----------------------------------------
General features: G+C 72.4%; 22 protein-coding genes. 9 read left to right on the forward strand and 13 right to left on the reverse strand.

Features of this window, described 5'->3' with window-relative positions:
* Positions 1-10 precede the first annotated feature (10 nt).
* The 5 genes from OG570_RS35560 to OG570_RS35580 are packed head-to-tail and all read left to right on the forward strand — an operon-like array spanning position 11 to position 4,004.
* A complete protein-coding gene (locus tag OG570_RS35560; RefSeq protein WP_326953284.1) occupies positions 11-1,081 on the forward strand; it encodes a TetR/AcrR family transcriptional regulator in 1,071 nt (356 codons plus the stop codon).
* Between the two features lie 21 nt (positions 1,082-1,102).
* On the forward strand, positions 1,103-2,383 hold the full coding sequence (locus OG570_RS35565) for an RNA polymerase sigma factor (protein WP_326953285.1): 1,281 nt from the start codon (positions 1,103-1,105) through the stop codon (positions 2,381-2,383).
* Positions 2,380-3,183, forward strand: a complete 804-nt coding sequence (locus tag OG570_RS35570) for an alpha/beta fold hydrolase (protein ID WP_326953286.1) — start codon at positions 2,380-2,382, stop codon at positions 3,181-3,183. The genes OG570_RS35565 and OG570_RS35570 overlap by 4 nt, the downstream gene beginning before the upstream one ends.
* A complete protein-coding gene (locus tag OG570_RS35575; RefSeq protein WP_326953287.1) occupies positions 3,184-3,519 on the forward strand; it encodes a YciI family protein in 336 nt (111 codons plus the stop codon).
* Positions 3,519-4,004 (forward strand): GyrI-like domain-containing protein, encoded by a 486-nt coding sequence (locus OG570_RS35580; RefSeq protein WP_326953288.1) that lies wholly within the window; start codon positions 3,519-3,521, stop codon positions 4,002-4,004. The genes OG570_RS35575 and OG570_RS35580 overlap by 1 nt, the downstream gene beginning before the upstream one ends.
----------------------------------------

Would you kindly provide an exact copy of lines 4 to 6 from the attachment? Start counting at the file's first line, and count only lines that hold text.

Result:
* The 5 genes from OG570_RS35560 to OG570_RS35580 are packed head-to-tail and all read left to right on the forward strand — an operon-like array spanning position 11 to position 4,004.
* A complete protein-coding gene (locus tag OG570_RS35560; RefSeq protein WP_326953284.1) occupies positions 11-1,081 on the forward strand; it encodes a TetR/AcrR family transcriptional regulator in 1,071 nt (356 codons plus the stop codon).
* Between the two features lie 21 nt (positions 1,082-1,102).